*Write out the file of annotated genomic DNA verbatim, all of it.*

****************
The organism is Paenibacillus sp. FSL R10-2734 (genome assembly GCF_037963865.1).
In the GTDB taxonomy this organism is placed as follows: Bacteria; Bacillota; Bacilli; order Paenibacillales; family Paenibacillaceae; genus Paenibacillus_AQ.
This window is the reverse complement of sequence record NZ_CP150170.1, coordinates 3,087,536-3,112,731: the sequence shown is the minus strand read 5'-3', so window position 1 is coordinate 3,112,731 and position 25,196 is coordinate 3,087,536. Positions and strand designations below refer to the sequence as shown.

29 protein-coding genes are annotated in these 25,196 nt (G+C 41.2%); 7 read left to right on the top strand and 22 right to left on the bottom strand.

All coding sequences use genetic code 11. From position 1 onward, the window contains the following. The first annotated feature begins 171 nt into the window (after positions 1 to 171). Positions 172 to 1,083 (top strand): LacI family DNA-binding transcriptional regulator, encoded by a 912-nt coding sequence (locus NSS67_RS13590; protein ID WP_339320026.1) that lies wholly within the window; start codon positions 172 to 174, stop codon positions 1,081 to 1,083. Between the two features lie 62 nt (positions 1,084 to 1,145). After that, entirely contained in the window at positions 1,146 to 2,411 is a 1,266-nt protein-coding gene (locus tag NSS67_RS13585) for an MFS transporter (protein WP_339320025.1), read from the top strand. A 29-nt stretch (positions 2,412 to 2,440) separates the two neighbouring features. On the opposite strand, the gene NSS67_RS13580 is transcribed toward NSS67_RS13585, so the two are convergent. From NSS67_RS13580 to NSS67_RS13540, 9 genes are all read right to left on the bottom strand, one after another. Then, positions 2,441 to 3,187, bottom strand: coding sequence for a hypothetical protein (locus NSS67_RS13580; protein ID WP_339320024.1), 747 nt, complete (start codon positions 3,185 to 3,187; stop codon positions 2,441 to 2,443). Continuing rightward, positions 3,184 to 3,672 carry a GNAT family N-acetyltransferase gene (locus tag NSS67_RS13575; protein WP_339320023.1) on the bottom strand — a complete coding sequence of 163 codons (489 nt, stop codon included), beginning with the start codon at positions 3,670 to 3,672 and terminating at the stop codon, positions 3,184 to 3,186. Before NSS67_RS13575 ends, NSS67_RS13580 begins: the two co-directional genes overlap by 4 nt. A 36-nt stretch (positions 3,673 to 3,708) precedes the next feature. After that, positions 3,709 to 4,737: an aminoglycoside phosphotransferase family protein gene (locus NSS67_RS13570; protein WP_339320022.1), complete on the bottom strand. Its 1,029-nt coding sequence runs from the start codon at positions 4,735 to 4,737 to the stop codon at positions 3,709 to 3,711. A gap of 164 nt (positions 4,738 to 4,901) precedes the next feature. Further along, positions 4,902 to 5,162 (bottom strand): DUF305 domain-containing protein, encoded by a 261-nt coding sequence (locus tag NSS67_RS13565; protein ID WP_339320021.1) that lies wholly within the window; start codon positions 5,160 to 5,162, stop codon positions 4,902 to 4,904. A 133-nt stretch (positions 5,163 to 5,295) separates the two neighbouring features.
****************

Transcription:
The organism is Paenibacillus sp. FSL R10-2734 (genome assembly GCF_037963865.1).
In the GTDB taxonomy this organism is placed as follows: Bacteria; Bacillota; Bacilli; order Paenibacillales; family Paenibacillaceae; genus Paenibacillus_AQ.
This window is the reverse complement of sequence record NZ_CP150170.1, coordinates 3,087,536-3,112,731: the sequence shown is the minus strand read 5'-3', so window position 1 is coordinate 3,112,731 and position 25,196 is coordinate 3,087,536. Positions and strand designations below refer to the sequence as shown.

29 protein-coding genes are annotated in these 25,196 nt (G+C 41.2%); 7 read left to right on the top strand and 22 right to left on the bottom strand.

All coding sequences use genetic code 11. From position 1 onward, the window contains the following. The first annotated feature begins 171 nt into the window (after positions 1 to 171). Positions 172 to 1,083 (top strand): LacI family DNA-binding transcriptional regulator, encoded by a 912-nt coding sequence (locus NSS67_RS13590; protein ID WP_339320026.1) that lies wholly within the window; start codon positions 172 to 174, stop codon positions 1,081 to 1,083. Between the two features lie 62 nt (positions 1,084 to 1,145). After that, entirely contained in the window at positions 1,146 to 2,411 is a 1,266-nt protein-coding gene (locus tag NSS67_RS13585) for an MFS transporter (protein WP_339320025.1), read from the top strand. A 29-nt stretch (positions 2,412 to 2,440) separates the two neighbouring features. On the opposite strand, the gene NSS67_RS13580 is transcribed toward NSS67_RS13585, so the two are convergent. From NSS67_RS13580 to NSS67_RS13540, 9 genes are all read right to left on the bottom strand, one after another. Then, positions 2,441 to 3,187, bottom strand: coding sequence for a hypothetical protein (locus NSS67_RS13580; protein ID WP_339320024.1), 747 nt, complete (start codon positions 3,185 to 3,187; stop codon positions 2,441 to 2,443). Continuing rightward, positions 3,184 to 3,672 carry a GNAT family N-acetyltransferase gene (locus tag NSS67_RS13575; protein WP_339320023.1) on the bottom strand — a complete coding sequence of 163 codons (489 nt, stop codon included), beginning with the start codon at positions 3,670 to 3,672 and terminating at the stop codon, positions 3,184 to 3,186. Before NSS67_RS13575 ends, NSS67_RS13580 begins: the two co-directional genes overlap by 4 nt. A 36-nt stretch (positions 3,673 to 3,708) precedes the next feature. After that, positions 3,709 to 4,737: an aminoglycoside phosphotransferase family protein gene (locus NSS67_RS13570; protein WP_339320022.1), complete on the bottom strand. Its 1,029-nt coding sequence runs from the start codon at positions 4,735 to 4,737 to the stop codon at positions 3,709 to 3,711. A gap of 164 nt (positions 4,738 to 4,901) precedes the next feature. Further along, positions 4,902 to 5,162 (bottom strand): DUF305 domain-containing protein, encoded by a 261-nt coding sequence (locus tag NSS67_RS13565; protein ID WP_339320021.1) that lies wholly within the window; start codon positions 5,160 to 5,162, stop codon positions 4,902 to 4,904. A 133-nt stretch (positions 5,163 to 5,295) separates the two neighbouring features.